November 21, 2010

Phones in the hallway

Visiting cards had to be deposited in a silver tray to be found on a hall table.  They should never be handed directly to a servant nor to his mistress.

I find it amusing that Every Woman's Encyclopaedia advises its readers to place the telephone in the hall, even though the hall may be small and anyyone in the household can overhear phone conversations.

Visiting cards and telephone calls could be described as "invasions" or incursions into the private life of the family.  They are unsolicited requests from friends/acquaintances to gain access to the inner sanctum of the family.  

The hall could be seen as a half-way house between the public and private spheres of society.  In the geography of the house, the hall is removed from the public gaze and any visitors/phone call that land in this 'prothalamos,' or ante-chamber, await further acceptance or rejection, screened from public view and unable to proceed further in the house's internal space.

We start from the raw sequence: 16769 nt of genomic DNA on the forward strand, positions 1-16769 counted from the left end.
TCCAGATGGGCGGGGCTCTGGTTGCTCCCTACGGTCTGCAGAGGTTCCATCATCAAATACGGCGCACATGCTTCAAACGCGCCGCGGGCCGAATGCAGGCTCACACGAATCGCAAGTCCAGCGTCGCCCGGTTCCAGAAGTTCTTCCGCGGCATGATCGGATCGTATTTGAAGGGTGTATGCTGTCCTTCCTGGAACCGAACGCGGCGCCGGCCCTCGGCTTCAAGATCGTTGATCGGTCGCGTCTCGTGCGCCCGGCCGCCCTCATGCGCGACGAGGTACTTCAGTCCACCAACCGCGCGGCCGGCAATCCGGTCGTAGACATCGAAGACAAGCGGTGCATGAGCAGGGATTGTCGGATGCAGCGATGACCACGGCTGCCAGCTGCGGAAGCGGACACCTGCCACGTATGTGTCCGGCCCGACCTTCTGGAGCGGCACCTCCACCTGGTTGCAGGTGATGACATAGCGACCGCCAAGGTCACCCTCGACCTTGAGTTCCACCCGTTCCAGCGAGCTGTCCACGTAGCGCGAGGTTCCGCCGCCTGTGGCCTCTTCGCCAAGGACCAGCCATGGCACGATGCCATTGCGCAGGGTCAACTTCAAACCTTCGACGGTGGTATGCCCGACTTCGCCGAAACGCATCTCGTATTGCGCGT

For a long time, the phone's place in the family home has been the hall table.  A ringing phone summons someone from the depths of the house.  Phone calls have to be made in the (usually) dimly lit, unheated hall, which is a thoroughfare for everyone else to pass through.  This is a public, shared area: it doesn't 'belong' to any one individual.  There is no privacy or intimacy in using the telephone.

With the coming of cordless phones and extensions, the telephone handset could migrate further and become part of living room or bedroom furniture.

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Digital Telephone Book by Elizabeth Chairopoulou is licensed under a Creative Commons Attribution-NonCommercial-NoDerivs 3.0 Unported License.